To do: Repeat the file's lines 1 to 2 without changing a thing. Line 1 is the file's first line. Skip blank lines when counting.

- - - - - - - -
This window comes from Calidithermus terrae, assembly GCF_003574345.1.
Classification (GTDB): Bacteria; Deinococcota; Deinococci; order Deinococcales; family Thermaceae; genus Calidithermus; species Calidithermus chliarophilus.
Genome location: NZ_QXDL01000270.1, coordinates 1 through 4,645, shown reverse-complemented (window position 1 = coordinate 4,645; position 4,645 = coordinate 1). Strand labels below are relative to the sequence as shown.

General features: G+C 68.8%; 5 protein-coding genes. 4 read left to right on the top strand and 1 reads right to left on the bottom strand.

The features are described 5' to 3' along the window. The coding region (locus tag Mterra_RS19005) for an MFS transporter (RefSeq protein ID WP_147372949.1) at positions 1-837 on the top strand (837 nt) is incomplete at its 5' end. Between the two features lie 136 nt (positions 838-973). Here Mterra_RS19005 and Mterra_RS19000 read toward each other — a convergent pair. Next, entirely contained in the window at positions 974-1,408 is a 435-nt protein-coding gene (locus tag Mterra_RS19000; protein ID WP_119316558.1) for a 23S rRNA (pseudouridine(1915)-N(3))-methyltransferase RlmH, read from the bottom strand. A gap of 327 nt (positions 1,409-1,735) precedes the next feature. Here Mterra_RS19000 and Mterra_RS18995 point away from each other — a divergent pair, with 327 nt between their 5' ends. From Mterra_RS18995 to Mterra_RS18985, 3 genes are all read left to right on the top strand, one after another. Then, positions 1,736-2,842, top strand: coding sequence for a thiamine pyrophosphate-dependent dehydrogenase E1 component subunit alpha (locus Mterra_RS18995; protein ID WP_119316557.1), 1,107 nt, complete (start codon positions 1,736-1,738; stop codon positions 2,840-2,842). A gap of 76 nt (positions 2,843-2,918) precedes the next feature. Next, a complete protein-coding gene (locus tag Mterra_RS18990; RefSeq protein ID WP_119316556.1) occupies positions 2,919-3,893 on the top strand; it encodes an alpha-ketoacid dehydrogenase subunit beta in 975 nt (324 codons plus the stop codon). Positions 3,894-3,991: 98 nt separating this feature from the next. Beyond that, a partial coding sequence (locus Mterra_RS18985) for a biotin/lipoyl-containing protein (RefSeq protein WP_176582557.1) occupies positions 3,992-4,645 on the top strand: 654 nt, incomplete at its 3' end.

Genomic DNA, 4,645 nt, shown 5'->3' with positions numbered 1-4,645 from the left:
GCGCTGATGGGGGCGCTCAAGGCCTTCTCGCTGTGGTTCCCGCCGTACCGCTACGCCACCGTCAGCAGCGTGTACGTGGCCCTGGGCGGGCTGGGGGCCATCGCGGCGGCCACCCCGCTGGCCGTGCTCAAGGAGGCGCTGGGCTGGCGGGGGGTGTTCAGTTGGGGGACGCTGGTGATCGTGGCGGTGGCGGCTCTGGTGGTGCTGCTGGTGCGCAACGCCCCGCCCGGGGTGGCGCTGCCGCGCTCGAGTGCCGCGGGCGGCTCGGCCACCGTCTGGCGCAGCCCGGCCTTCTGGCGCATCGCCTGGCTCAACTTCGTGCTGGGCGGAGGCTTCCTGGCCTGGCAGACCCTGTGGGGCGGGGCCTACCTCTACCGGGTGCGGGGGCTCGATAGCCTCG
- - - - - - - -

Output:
This window comes from Calidithermus terrae, assembly GCF_003574345.1.
Classification (GTDB): Bacteria; Deinococcota; Deinococci; order Deinococcales; family Thermaceae; genus Calidithermus; species Calidithermus chliarophilus.